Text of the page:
Computing overhang

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Computing overhang refers to a situation when algorithms are created that can exploit the large amounts of avaliable computing power in a more efficient way than before. This limit on the use of avaliable resources can occur unintentionally, when developing a sub-optimal algorithm, or on purpose - through planned bottlenecking, for example. In AI development, if new discoveries in deliberative or recursively self-improving algorithms are made, it could bring about a rapid shift from human control to AI control. This could occur from an intelligence explosion, or by a simple mass multiplication of AIs which would suddenly bypass this limitation and take advantage of all the computing power avaliable.

This overhang could then be exploited during this explosion by an AI using all its resources to become more intelligent or multiple different AIs battling for such resouces. Theoretically, this distinction isn't very clear nor useful, as the scenarios produced by both situations would likely converge.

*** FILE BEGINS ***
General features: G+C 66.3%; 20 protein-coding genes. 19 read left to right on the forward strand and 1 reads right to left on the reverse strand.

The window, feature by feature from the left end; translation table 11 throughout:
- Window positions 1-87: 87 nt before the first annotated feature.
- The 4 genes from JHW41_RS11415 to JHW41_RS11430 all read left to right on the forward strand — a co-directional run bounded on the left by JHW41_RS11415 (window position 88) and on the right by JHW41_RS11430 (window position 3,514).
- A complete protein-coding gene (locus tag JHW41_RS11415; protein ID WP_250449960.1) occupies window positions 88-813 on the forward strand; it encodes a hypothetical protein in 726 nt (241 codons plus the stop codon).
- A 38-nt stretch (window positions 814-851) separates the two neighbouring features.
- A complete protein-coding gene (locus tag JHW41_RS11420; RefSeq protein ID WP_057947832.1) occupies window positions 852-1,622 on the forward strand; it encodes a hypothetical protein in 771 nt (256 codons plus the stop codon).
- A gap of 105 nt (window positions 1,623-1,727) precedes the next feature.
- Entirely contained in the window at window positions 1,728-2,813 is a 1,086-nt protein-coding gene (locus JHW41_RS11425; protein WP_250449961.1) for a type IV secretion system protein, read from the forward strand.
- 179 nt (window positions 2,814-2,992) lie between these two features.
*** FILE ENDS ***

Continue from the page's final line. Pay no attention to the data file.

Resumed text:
Examples

As an example, consider the President Council report (2010), mentioning an improvement by a factor of 43 million on a benchmark production planning model. In this improvement however, only a factor of near 1000 was due to better hardware, while a factor of 43000 came from algorithmic improvements. This clearly reflects a situation where new programming methods were able to use more efficiently the avaliable computing power.

As of today, enormous amounts of computing power is currently available in the form of supercomputers or distributed computing. Large AI projects typically grow to fill these resources by using deeper and deeper search trees, such as high-powered chess programs, or by performing large amounts of parallel operations on extensive databases, such as IBM's Watson playing Jeopardy. While the extra depth and breadth are helpful, it is likely that this simple brute-force extension of techniques is not the optimal use of the avaliable computing resources and the need for improvement is on the side of these implementations.

Though estimates of whole brain emulation place that level of computing power at least a decade away, it is very unlikely that the algorithms used by the human brain are the most computationally efficient for producing AI. This happens mainly because evolution had no insight in creating the human mind, and our intelligence didn't develop with the goal of eventually being modeled by AI, it evolved adapted to a human context.

References

  • Muehlhauser, Luke; Salamon, Anna (2012). "Intelligence Explosion: Evidence and Import". in Eden, Amnon; Søraker, Johnny; Moor, James H. et al.. The singularity hypothesis: A scientific and philosophical assessment. Berlin: Springer. 

See also